Categories ArtPosted on

L’ECLAIREUR at PAD London 2016: Art + Design

L’ECLAIREUR features a new selection of five designers for its debut at PAD London, a leading fair for 20th Century art, design and decorative arts taking place from October 5th to 9th in the heart of Mayfair. This PAD edition celebrates its 10th anniversary at Berkeley Square, with more than 65 exhibitors from all around the world.


L’ECLAIREUR features a new selection of five designers for its debut at PAD London, a leading fair for 20th Century art, design and decorative arts taking place from October 5th to 9th in the heart of Mayfair. This PAD edition celebrates its 10th anniversary at Berkeley Square, with more than 65 exhibitors from all around the world.

Since the opening of their first Paris store in 1981, L’ECLAIREUR has worked to bring the avant-garde to a larger audience, combining furniture and design objects with fashion and art. L’ECLAIREUR’s founders, Armand and Martine Hadida, are passionate about design, the designers and the craftspeople behind the work, and have curated a selection of pieces to be shown on a global stage.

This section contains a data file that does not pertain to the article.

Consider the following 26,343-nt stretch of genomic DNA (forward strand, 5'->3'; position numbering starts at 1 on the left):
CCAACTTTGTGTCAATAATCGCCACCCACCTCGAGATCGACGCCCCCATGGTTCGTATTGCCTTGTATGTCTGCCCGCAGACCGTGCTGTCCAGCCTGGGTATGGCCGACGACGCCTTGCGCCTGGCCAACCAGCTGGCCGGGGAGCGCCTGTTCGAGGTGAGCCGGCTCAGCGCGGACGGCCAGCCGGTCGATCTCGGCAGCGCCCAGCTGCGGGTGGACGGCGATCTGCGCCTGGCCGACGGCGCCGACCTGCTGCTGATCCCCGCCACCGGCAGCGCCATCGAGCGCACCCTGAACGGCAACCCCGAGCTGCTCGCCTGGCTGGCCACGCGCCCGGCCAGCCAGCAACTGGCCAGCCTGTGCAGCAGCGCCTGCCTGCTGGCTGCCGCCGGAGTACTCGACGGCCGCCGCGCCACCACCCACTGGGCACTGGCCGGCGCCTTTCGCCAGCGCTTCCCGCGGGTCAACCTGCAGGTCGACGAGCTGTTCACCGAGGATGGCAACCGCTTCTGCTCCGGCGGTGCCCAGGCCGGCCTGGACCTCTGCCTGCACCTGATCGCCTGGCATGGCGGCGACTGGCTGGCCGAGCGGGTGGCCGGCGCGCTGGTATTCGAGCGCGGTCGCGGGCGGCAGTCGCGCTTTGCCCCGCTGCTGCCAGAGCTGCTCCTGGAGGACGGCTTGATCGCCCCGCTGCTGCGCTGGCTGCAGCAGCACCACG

After the success of their first show at PAD Paris earlier this year, where they won the Best Contemporary Design Prize with “In Vein” – a Ben Storm marble trestle table, L’ECLAIREUR makes its debut in the London fair, presenting a carefully selected group of five designers: Pierre Bonnefille, Nino Calos, Ronald Mallory, Studio Tangent and Von Pelt.

French painter Pierre Bonnefille is a colour alchemist. With pigments brought in from all around the globe, he alters the tones to create the effect of a mineral skin, adapting light and textures to the volumes for which they are intended. His mural arrangements often reflect nature and its seasonal metamorphosis. For the “Bronze” collections, he used bronze powder inside a metallic frame, creating abstract landscapes which allude to erosion, the brutal strength of nature’s elements, and the telluric energies he tries to capture.


L’ECLAIREUR is also presenting furniture pieces by Bonnefille alongside his bronze works at PAD London. The inspiration for this new furniture collection came from Bonnefille’s discovery of stones collected from old African copper mines which sparked the artists’ desire to probe for treasure within the earth’s crust. Thus, this new set of furniture, objects and paintings with unique forms, structures, colours and finishes arose from the diversity and the refined forms of these found ore fragments.